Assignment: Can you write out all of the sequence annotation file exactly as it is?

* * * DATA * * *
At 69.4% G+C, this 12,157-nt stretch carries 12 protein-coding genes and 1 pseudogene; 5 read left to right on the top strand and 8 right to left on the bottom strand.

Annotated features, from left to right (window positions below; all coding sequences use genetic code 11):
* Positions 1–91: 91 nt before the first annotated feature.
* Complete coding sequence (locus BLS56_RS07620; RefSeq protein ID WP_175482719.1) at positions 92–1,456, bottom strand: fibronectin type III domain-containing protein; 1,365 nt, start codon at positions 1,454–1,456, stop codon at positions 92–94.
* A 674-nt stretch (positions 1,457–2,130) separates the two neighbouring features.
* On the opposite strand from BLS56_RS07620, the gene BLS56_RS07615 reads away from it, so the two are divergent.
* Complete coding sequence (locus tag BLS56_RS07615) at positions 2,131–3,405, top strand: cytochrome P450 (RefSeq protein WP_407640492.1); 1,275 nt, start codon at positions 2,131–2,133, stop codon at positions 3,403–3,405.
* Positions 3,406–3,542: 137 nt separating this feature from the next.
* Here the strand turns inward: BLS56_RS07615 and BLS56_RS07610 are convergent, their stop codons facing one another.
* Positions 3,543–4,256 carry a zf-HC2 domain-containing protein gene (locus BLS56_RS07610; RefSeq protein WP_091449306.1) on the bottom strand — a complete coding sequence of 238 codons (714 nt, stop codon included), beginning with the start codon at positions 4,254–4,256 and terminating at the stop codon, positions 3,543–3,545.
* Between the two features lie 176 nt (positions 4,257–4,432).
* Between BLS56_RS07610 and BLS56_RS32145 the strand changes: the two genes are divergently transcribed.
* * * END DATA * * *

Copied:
At 69.4% G+C, this 12,157-nt stretch carries 12 protein-coding genes and 1 pseudogene; 5 read left to right on the top strand and 8 right to left on the bottom strand.

Annotated features, from left to right (window positions below; all coding sequences use genetic code 11):
* Positions 1–91: 91 nt before the first annotated feature.
* Complete coding sequence (locus BLS56_RS07620; RefSeq protein ID WP_175482719.1) at positions 92–1,456, bottom strand: fibronectin type III domain-containing protein; 1,365 nt, start codon at positions 1,454–1,456, stop codon at positions 92–94.
* A 674-nt stretch (positions 1,457–2,130) separates the two neighbouring features.
* On the opposite strand from BLS56_RS07620, the gene BLS56_RS07615 reads away from it, so the two are divergent.
* Complete coding sequence (locus tag BLS56_RS07615) at positions 2,131–3,405, top strand: cytochrome P450 (RefSeq protein WP_407640492.1); 1,275 nt, start codon at positions 2,131–2,133, stop codon at positions 3,403–3,405.
* Positions 3,406–3,542: 137 nt separating this feature from the next.
* Here the strand turns inward: BLS56_RS07615 and BLS56_RS07610 are convergent, their stop codons facing one another.
* Positions 3,543–4,256 carry a zf-HC2 domain-containing protein gene (locus BLS56_RS07610; RefSeq protein WP_091449306.1) on the bottom strand — a complete coding sequence of 238 codons (714 nt, stop codon included), beginning with the start codon at positions 4,254–4,256 and terminating at the stop codon, positions 3,543–3,545.
* Between the two features lie 176 nt (positions 4,257–4,432).
* Between BLS56_RS07610 and BLS56_RS32145 the strand changes: the two genes are divergently transcribed.